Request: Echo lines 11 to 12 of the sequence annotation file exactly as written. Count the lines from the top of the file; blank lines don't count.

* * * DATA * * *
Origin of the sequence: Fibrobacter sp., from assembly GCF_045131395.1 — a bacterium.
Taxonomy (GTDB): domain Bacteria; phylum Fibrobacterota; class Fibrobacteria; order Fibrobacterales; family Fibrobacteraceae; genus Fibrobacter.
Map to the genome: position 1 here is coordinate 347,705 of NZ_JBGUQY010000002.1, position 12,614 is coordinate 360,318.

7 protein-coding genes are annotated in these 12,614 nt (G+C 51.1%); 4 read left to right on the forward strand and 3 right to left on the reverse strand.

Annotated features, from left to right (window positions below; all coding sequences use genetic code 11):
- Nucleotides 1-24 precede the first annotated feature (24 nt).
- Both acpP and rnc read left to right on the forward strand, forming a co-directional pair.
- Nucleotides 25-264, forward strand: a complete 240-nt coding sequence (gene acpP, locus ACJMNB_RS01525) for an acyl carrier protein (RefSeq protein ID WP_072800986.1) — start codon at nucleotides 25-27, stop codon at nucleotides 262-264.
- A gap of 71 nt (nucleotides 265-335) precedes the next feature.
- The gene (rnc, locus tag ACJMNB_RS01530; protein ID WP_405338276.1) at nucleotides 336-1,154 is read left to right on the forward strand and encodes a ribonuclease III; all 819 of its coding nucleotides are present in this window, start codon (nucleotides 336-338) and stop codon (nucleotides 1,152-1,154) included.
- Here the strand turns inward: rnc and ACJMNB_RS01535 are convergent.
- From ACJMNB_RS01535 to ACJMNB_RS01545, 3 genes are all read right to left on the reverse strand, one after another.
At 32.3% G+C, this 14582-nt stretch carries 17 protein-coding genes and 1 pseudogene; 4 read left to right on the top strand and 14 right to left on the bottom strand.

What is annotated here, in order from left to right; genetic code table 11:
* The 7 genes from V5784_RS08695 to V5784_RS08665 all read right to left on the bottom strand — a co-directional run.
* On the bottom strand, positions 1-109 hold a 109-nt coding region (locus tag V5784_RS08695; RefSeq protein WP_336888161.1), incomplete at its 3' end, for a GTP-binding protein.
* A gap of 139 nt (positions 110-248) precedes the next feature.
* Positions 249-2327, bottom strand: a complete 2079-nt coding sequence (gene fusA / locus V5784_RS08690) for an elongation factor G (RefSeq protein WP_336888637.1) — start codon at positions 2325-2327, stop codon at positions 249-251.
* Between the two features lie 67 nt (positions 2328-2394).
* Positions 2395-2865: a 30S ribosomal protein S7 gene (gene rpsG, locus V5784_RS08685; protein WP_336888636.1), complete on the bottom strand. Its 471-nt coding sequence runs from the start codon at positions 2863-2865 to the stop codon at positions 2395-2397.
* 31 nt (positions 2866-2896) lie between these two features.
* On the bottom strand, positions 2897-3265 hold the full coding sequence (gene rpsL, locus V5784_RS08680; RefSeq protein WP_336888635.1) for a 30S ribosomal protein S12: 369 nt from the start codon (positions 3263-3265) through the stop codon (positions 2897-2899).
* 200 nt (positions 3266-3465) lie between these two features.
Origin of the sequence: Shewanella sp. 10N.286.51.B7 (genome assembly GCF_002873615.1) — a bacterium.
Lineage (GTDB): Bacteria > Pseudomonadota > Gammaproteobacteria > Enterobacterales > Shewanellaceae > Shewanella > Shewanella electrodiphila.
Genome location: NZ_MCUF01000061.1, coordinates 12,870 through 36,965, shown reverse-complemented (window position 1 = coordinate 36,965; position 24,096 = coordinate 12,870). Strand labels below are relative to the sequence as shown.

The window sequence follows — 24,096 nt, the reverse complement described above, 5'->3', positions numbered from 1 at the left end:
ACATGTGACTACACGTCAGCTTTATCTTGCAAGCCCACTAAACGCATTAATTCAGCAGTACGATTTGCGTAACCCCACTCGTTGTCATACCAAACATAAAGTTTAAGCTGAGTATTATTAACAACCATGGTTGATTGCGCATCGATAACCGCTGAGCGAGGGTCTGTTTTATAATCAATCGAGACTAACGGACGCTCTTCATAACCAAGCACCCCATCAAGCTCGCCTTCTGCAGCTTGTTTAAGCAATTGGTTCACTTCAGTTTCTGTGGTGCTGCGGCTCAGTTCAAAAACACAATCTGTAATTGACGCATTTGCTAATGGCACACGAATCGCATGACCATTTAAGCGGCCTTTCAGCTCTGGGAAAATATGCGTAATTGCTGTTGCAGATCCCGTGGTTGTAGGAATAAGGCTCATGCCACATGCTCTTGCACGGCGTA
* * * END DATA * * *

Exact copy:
- Here the strand turns inward: rnc and ACJMNB_RS01535 are convergent.
- From ACJMNB_RS01535 to ACJMNB_RS01545, 3 genes are all read right to left on the reverse strand, one after another.